A serial killer sends Hercule Poirot a letter telling him about the murder he plans to commit in Andover. The victim turns out to be an old woman by the name of Alice Ascher, and an ABC train guide is found near her body. The next letter tells Poirot the murder will take place in Bexhill-on-Sea, where the young Betty Barnard is found strangled, and again the ABC guide is found near her person. While the police force and Poirot are scrambling to find the identity of the madman before he gets through the entire alphabet, two more people are killed, and while the case is complicated enough, things are not at all what they seem. This was a good, solid Poirot mystery, but I can't say I was enthralled. Is it because I was passionate about Agatha Christie novels as a teenager and devoured them like so many chocolate bonbons that the second time around doesn't seem quite as sweet? Might I have sated my hunger then? or have my memories of those first discoveries failed to evolve along with me over the years? Have I become too jaded? I don't know, maybe all of the above. There's no denying that the dame knew how to write a great crime novel, but she's influenced so many generations of writers since that it's hard for me to appreciate the originality of her work anymore without feeling like the whole deal has grown a bit stale with age. An image of precious antique lace doilies and trinkets covered with a fine coating of dust comes to mind. Apologies to Christie's unerring fans. Perhaps I might grow to appreciate her fully again in another quarter century or so.
Luv2danse9 on LibraryThing 28 days ago
A mysterious "homicidal maniac" by the name of A.B.C. begins knocking people off based on an alphabetical scheme -- beginning with A. Ascher in Andover. It's up to private investigator Hercule Poirot and his friend Captain... er... Hastings to catch this crook before he can get from A to Z. This book chronicles the events of the murders and chase of the killer, with a nice little twist at the end which readers know must be coming but cannot quite figure out. The question Poirot asks himself through the whole case is not "who?" but "why?" which helps him catch the killer in the end. The twist at the end itself was clever and surprising, but I found myself waiting impatiently for it. While the rest of the book held my attention, I found it a little dull at times. The characters for the most part did not enthrall me, and the methodical investigation of the murders was a little redundant. However, after I finished the book, the turn of events kept me thinking for a while. I'd recommend it, but it definitely is not a "must read."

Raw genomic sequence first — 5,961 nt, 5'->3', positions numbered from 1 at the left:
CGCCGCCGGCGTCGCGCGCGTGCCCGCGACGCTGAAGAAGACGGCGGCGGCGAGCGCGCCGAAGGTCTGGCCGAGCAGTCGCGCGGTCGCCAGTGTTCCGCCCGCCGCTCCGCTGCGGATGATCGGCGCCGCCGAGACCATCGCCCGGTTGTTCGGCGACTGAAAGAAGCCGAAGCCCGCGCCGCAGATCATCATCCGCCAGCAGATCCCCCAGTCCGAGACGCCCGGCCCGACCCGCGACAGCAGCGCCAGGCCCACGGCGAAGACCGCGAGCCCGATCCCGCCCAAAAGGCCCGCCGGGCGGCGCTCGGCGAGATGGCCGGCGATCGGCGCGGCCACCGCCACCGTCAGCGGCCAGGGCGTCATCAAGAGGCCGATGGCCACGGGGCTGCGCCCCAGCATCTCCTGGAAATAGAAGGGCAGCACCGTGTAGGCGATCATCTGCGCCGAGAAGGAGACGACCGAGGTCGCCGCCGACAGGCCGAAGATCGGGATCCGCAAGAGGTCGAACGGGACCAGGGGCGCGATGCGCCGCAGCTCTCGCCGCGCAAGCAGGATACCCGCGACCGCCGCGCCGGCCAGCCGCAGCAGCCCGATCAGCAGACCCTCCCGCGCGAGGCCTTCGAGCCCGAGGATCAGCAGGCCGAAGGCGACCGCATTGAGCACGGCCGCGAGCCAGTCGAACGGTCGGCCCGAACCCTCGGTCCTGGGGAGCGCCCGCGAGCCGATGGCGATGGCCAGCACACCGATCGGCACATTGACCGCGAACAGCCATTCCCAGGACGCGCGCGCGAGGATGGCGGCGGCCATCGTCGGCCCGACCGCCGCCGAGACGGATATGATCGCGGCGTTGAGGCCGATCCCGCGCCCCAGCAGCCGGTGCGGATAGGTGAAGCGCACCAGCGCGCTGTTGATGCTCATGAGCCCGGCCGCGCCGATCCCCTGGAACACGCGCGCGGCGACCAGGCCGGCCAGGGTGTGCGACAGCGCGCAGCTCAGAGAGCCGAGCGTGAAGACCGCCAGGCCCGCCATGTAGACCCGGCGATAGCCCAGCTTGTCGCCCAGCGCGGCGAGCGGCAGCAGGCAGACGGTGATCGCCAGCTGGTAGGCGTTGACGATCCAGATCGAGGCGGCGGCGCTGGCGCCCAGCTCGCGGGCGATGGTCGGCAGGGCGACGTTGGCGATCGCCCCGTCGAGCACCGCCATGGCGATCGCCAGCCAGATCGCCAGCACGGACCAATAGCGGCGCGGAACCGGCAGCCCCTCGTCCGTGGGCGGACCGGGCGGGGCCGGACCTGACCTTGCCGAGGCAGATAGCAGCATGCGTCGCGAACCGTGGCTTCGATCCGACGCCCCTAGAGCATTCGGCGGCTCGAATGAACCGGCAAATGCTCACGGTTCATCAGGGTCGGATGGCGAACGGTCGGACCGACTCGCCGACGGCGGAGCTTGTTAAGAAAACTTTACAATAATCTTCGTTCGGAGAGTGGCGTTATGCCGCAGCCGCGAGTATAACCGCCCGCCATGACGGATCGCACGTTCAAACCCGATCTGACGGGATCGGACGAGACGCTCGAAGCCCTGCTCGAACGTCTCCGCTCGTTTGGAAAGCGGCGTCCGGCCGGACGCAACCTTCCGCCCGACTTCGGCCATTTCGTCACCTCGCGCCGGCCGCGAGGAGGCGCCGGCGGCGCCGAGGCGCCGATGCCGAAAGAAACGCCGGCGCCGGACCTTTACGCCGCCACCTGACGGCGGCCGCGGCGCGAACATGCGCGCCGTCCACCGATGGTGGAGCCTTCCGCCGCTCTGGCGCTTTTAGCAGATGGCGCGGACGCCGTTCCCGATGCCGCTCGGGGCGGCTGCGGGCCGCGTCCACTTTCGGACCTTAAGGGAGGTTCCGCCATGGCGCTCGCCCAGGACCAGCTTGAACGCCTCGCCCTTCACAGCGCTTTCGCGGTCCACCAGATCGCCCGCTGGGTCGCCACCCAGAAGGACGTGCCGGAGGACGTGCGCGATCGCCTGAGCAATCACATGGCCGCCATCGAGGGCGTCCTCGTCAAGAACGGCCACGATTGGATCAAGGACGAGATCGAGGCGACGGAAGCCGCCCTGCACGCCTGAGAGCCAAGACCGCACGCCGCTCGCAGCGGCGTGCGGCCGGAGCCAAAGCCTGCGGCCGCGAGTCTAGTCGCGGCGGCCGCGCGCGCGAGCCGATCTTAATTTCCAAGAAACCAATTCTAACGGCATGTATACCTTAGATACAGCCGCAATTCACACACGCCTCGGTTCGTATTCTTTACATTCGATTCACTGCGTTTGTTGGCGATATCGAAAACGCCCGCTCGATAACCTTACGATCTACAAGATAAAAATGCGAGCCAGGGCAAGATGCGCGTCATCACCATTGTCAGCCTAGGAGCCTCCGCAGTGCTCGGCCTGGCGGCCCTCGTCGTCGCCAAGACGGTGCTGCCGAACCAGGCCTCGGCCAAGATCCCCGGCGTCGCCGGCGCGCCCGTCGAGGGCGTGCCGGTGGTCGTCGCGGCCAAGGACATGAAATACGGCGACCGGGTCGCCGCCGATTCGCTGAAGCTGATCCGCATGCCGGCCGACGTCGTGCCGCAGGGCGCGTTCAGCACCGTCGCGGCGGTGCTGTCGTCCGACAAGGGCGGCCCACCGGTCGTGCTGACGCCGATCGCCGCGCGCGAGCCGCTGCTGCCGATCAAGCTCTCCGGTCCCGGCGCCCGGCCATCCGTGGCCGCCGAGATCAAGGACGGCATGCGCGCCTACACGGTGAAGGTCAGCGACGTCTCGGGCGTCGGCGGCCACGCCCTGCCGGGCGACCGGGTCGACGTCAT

AmphipodGirl on LibraryThing 3 months ago
I found this fairly disappointing. Christie is less fun when she's trying to be creepy.
Anonymous More than 1 year ago
This book is a classic Agatha Christie puzzle with the best of her detectives; Hercule Poirot
Mistress_Nyte More than 1 year ago
Really good read! It had me guessing all the way through the end as to how they were going to figure out who did it, and more importantly, why.